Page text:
Materials

Six messages encouraging the performance of health behaviors were used in the study. Three messages encouraged detection skin cancer self-examinations (disease detection behavior), and three messages encouraged wearing sunscreen when exposed to bright sunlight. Skin cancer is presumed to be a relevant concern to our sample of young adults because of their frequent exposure to UV rays and the potentially high-risk social norms previously demonstrated in research utilizing this age group (e.g., maintaining a tanned complexion, changes in attitudes toward sun protection during adolescence) (see Saraiya et al. 2004 for a review).

In both message groups, there was an informational message that was constructed to provide basic information about the performance of the behavior. For example, the message about skin self-examination pointed out that the purpose of a regular skin exam is to become familiar with markings on your body and that it takes only about 10 min for perform. The informational message about wearing sunscreen pointed out that it is an effective way to reduce UV exposure and is relatively inexpensive to buy and only takes minutes to apply. The danger control messages emphasized the effectiveness of the behavior in reducing the health risk. For example, the danger control message about skin self-examination pointed out that self-examinations are often the first step in detecting skin cancer and that skin cancer it is almost always curable if it is caught in the early stages. The danger control messages about sunscreen pointed out that reducing UV exposure can significantly reduce the risk of developing skin cancer. The fear control messages emphasized the effectiveness of the behavior in reducing the negative emotions associated with skin cancer. For example, the fear control message indicated that regularly wearing sunscreen will allow you to avoid some of the worry and distress associated with skin cancer.

Procedure

Participants were informed that the purpose of the study was to investigate general and specific reactions to some current health issues. To study these reactions the participants would be required to indicate their general state of health and performance of health behaviors on a paper-based health behavior survey. After reassuring the participants their responses would be completely confidential, the experimenter seated the participants at desks and presented the study materials to the participants. At the beginning of the session all participants were required to complete the 60-item Bem Sex Role Inventory (BSRI) (Bem 1974). Then participants were asked to short demographic questionnaire and three items on their general state of health. Following this, participants were asked to complete a 15-item general health behavior survey, which assessed the frequency of their adherence to healthy behaviors on a 9-point scale with endpoints of 9 (always) and 1 (never). Imbedded with the other health behaviors there was an item on how often they wore sunscreen and an item on how often they performed skin self-examinations. After the initial questions, the participants were asked to read a message that encouraged the performance of the behavior.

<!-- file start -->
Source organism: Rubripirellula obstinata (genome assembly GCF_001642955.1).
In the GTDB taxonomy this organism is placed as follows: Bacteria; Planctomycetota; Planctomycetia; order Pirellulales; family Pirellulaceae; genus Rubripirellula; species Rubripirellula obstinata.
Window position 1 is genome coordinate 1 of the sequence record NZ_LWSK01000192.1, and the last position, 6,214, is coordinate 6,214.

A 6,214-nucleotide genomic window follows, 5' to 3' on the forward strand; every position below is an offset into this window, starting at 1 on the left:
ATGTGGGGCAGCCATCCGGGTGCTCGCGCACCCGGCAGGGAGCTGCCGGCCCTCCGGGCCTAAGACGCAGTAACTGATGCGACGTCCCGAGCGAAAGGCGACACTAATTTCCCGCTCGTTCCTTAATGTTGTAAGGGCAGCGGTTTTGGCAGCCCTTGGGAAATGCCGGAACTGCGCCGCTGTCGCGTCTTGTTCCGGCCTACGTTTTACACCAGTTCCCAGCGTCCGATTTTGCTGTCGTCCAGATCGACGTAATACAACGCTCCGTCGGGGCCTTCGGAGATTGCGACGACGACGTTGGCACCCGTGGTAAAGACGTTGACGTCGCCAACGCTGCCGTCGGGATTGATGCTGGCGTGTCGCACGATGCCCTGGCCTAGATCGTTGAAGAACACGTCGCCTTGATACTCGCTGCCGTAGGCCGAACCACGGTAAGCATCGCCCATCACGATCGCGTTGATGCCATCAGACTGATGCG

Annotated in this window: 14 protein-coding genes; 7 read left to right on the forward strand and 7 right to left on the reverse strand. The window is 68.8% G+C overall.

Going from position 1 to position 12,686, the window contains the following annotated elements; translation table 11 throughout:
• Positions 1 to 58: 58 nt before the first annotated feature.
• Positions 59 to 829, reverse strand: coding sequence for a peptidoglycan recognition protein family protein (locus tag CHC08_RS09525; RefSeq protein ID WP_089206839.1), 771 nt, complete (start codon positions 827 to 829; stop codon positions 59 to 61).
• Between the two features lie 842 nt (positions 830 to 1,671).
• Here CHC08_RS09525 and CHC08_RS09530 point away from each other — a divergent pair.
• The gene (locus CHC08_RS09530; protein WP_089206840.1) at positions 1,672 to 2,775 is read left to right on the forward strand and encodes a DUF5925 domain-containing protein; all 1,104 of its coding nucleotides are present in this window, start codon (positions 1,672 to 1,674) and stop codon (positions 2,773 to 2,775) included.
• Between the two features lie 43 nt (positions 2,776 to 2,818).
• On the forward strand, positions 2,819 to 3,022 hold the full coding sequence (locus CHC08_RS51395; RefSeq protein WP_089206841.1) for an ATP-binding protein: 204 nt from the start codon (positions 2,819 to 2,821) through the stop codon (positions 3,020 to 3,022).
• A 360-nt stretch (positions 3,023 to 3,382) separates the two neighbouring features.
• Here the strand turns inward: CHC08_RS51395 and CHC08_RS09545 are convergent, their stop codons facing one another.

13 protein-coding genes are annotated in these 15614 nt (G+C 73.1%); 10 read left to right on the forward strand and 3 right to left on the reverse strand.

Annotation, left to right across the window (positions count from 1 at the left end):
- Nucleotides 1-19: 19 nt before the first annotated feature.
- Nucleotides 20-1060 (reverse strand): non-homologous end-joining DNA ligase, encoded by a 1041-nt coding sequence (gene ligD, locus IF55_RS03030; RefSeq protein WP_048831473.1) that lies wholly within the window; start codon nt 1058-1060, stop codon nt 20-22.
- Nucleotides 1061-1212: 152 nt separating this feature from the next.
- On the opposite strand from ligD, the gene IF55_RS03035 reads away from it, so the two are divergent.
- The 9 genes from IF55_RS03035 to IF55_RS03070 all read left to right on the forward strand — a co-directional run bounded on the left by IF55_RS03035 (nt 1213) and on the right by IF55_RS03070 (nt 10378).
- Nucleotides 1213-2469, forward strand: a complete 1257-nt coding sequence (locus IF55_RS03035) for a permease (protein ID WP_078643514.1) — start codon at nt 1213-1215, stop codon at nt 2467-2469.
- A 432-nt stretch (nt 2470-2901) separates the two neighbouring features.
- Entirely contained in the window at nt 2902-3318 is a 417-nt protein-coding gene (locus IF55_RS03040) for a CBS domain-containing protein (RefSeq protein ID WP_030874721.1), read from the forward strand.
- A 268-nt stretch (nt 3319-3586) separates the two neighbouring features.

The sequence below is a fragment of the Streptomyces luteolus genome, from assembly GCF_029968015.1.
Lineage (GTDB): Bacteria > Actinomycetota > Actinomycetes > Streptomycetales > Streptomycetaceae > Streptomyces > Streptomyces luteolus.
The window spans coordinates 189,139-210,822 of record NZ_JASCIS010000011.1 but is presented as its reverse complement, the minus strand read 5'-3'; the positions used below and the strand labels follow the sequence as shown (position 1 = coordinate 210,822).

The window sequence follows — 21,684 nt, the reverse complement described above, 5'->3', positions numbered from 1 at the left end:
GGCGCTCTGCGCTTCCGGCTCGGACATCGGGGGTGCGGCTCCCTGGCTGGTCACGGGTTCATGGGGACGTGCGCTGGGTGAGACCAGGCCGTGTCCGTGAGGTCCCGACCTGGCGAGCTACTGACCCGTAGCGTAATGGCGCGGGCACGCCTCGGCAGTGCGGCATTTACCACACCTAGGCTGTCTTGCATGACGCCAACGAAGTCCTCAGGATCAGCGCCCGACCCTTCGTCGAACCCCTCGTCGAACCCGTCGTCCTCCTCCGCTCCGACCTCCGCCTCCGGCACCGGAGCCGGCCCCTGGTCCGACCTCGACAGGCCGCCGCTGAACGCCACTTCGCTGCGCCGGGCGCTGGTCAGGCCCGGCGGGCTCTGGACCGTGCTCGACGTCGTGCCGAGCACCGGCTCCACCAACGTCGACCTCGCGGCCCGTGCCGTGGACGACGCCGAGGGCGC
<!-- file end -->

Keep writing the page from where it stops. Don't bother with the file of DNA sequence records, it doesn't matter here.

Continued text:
Behavioral Intentions and Attitude

After the participants had finished reading the message, the participants’ intentions to perform the behavior were measured on three scales. The scales had with endpoints of 1 (unlikely) and 9 (likely), 1 (improbable) and 9 (probable), and 1 (impossible) and 9 (possible). Then the participants’ attitudes about the behavior were assessed with four scales. Participants gave their reaction to the behavior on three scales with endpoints of 1 (dislikable) and 9 (likable), 1 (unpleasant) and 9 (pleasant), and 1 (positive) and 9 (negative). In addition, participants were as to indicate how much they agreed with the message on a scale with endpoints of 1 (disagree) and 9 (agree).

Perception of Behaviors and Messages

When the attitude scales were completed, the participants were asked indicate how effective “sunscreen” or “self-examination” is in reducing skin cancer on three scales. These scales had endpoints of 1 (not effective) and 9 (very effective), 1 (not helpful) and 9 (very helpful), and 1 (not useful) and 9 (very useful). Then participants were asked to indicate the amount of distress associated with the behaviors on three nine-point scales with endpoints of 1 (less distress) and 9 (more distress), 1 (less worry) and 9 (more worry), and 1 (less anxiety) and 9 (more anxiety). Participants were also asked to evaluate the message on three nine-point scales. These scales had end points of 1 (weak) and 9 (strong), 1 (low quality) and 9 (high quality), and 1 (not persuasive) and 9 (persuasive).